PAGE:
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The Student News Site of Urbana High School

THE HAWKEYE

The Student News Site of Urbana High School

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Lights go out in the auditorium; And lights go out on Miss Uhuru.

A+picture+of+the+auditoriums+tech+booth+after+hours
A picture of the auditorium’s tech booth after hours

Thursday, February 1st 2024. 8:58 AM. BAM! Power outage! Lights across the school go out, students rejoice! Then disappointment. An hour later they are back on, and we all unfortunately continue with the school day.

A small event easily forgotten by most students across the school was in fact anything but. It would leave the auditorium out of commission for several weeks and would result in the cancellation of the Miss Uhuru Pageant.

Technical Director, Christopher McGuire (11) described his version of events, “I was sitting in the booth by myself working on some audio stuff and I saw the lights go out. [Then] the speakers exploded to a point where it sounded very loud in my ear from 100ft away.” A great start to a Thursday morning.

For the next two weeks the auditorium ran on exclusively emergency lighting, as students scrambled to fix the issue. An issue that may have never been a problem had the auditorium been kept up to date.

What is Miss Uhuru

The Miss Uhuru Pageant is a student event where black senior women across Frederick County compete for the title of Miss. Uhuru at the Urbana auditorium.  The title, Miss Uhuru, a swahili term meaning freedom, does not just signify beauty but it also signifies intelligence and excellence amongst those who earn the title.

Aniyah Cephas (11), President of the Black Student Association (BSA) and organizer for this years Miss Uhuru Pageant

Aniyah Cephas (11), the student coordinator for Miss. Uhuru this year, further described the pageant as, “Not just a pageant for black senior girls to wear pretty dresses… it’s to raise awareness for a disease that has been spread everywhere.” As proceeds from the pageant every year goes to help those suffering from Sickle Cell Disease.

The event was started 3 years ago by former Assistant Principal Mr. Alan. It was held again last year with the help of the Black Student Association (BSA), Mrs. Davis, and Mr. Anderson. Autumn Rabb (12) who performed for but did not compete in the 1st pageant expressed her disappointment this year saying, “I wanted to do it and I was looking forward to doing it for 2 years.”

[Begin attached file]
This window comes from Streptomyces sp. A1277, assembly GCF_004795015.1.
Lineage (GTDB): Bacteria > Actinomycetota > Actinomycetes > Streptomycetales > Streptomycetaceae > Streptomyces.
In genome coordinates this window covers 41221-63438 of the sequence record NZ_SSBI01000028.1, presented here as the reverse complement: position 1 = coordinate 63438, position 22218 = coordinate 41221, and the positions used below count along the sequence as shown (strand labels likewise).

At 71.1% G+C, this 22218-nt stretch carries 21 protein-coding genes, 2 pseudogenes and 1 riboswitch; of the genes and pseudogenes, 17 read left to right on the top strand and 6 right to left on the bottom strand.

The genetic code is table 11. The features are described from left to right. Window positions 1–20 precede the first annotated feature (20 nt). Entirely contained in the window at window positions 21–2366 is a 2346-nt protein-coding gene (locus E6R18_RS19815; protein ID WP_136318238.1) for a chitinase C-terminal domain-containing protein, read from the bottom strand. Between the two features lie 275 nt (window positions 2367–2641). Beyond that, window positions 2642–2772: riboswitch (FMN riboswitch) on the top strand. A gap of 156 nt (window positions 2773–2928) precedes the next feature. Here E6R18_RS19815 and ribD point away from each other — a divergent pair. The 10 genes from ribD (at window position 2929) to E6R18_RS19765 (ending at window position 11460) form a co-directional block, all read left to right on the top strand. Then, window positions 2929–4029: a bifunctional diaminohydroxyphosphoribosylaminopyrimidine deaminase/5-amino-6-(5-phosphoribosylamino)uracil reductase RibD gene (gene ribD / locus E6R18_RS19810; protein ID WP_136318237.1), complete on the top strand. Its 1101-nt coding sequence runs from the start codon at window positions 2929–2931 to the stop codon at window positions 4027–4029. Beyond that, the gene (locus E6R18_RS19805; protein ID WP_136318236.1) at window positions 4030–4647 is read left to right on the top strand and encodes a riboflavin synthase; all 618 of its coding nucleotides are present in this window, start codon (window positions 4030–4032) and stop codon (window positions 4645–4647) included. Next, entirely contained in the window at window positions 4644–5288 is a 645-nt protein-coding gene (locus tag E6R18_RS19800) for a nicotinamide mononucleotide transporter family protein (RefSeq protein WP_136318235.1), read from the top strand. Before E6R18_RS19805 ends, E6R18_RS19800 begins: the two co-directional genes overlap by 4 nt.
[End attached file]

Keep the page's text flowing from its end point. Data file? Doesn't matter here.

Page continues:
Unfortunately the power outage came the day of the first scheduled Miss Uhuru rehearsal, and only Aniyah Cephas and Autumn Rabb showed up to an auditorium that was in disarray and disrepair.

A Broken Auditorium

According to James Barrows (12), Technical Director for the pageant, what occurred in the auditorium was not a power outage, but was in fact an electrical surge. First describing the damage done to the speakers he stated that the extra electricity,  “Pushed the silly little device in the speaker that makes the sound and it broke through the speaker.” When Aniyah was later played some samples of music through the speakers she described the sound as, “dog crap”.

What proved more concerning to Aniyah was the lighting. “The first day they said the lights were fine. The next day, they said they didn’t even want to touch the lights because they were afraid the auditorium would literally blow up in flames.” James expanded on this stating, “The only reason the lights didn’t explode is actually because we flipped the breaker on the dimmerrack.”

A dimmerrack is a box where wiring for all the lights in a room are connected. The dimmerrack is responsible for controlling the brightness of the room’s lights. The power surge led to an electrical fuse being destroyed which forcefully shut off the lights preventing damage to them. 

The box where wiring for many of the lights in the auditorium go through, next to Mr Ward’s office

However, the lights shut-off without going through the dimerrack and the device believed the lights were still on. So if someone went to turn back on the lights the machine would go into a constant state of trying to turn the already on lights “more” on. This continues infinitely as more and more power goes to the lights until they would eventually catch fire and explode.